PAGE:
Music From Another Room is a romantic comedy that follows the exploits of Danny, a young man who grew up believing he was destined to marry the girl he helped deliver as a five year old boy... See full summary »
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Max is gay and as such is sent to Dachau concentration camp under the Nazi regime. He tries to deny he is gay and gets a yellow label (the one for Jews) instead of pink (the one for gays). ... See full summary »
Music From Another Room is a romantic comedy that follows the exploits of Danny, a young man who grew up believing he was destined to marry the girl he helped deliver as a five year old boy when his mother's best friend went into emergency labor. Twenty-five years later, Danny returns to his hometown and finds the irresistible Anna Swan but she finds it easy to resist him since she is already engaged to dreamboat Eric, a very practical match. In pursuit of Anna, Danny finds himself entangled with each of the eccentric Swans including blind, sheltered Nina, cynical sister Karen, big brother Bill and dramatic mother Grace as he fights to prove that fate should never be messed with and passion should never be practical. Written by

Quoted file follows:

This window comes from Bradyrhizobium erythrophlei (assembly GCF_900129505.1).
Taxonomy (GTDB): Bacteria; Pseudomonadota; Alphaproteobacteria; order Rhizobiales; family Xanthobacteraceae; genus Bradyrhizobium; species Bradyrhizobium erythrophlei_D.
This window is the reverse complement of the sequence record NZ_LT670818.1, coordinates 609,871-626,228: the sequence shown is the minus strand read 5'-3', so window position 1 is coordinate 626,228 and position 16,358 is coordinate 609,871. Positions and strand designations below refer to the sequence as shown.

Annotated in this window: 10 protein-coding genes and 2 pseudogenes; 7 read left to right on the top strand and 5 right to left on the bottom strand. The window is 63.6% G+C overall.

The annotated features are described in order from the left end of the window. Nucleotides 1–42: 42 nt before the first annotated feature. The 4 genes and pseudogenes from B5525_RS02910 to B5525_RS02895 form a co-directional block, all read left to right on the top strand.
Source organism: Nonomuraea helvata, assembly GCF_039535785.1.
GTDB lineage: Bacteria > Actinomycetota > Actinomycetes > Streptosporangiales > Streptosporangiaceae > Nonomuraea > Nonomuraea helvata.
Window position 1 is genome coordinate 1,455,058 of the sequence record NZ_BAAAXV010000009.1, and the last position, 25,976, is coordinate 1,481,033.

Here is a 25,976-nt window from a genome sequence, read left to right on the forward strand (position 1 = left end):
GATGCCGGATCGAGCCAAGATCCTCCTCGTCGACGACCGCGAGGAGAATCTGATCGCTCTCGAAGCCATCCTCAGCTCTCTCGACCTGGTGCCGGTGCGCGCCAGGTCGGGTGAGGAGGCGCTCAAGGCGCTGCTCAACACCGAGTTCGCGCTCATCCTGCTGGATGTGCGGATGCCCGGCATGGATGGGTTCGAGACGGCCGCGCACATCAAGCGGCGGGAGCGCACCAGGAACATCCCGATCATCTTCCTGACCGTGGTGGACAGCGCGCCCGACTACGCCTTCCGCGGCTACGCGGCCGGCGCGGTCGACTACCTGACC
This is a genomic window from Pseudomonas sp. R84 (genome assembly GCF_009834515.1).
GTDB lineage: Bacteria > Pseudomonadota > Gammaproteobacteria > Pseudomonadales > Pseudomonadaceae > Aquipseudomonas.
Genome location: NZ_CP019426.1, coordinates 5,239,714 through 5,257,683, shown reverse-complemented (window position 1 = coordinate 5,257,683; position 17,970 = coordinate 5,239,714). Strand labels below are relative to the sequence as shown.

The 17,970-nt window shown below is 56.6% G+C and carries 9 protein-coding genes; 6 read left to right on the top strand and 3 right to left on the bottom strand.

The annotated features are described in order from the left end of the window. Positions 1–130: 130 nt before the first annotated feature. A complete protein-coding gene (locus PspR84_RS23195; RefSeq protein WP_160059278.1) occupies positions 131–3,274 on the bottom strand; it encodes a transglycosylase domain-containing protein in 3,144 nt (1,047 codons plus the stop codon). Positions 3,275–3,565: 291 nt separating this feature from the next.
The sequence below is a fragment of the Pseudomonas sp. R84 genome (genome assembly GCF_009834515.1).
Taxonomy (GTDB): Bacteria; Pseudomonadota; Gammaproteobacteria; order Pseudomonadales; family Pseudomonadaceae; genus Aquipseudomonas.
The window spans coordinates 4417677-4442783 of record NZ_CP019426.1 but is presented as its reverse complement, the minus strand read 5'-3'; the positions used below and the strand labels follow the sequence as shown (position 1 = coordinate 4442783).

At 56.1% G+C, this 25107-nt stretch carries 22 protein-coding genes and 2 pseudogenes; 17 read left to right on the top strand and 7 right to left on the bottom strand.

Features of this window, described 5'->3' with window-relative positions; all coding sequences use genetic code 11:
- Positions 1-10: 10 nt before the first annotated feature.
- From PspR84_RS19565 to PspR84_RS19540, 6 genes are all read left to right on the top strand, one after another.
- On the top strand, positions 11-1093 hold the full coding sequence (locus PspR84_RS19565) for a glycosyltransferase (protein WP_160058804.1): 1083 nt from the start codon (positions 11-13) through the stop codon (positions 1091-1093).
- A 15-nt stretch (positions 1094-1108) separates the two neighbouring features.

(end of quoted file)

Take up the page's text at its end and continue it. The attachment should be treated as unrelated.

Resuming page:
All of the Swan sisters' names derive from "Anna Karenina" - Anna, Karen and Nina. See more »
In the scene when Anna runs in and up the stairs, her fiancée and brother (with a cast on his foot) are at the foot of the stairs. They try to stop Anna from going upstairs, and when she still goes up, her brother turns around and it is clearly visible on the back of his cast that it's a slip on (it looks like Velcro might be holding it together). See more »
Just like the other comment above, I had never heard of this film before but saw it (twice!) on the in-flight entertainment of a long flight back from down under. The overall feeling of the film is a bit like a condensed John Irving novel (Hotel New Hampshire): a sprawling storyline concerning an eccentric family with delightful sub-plots involving the births, deaths and loves of the various members. But because the film works on a much smaller scale than a huge doorstop novel, the characters are developed very economically in the film. However, thanks to an absolutely inspired bit of casting, with the likes of Jeniffer Tilly and Brenda Blethyn as the dying mother, the film works extremely well. And of course the chemistry between the two leads, Jude Law and Gretchen Mol, is undeniable and provides much of the appeal of the film. An absolute must see love story which skips beautifully over the potential cliches of the genre, and will have you laughing and crying in equal measures.
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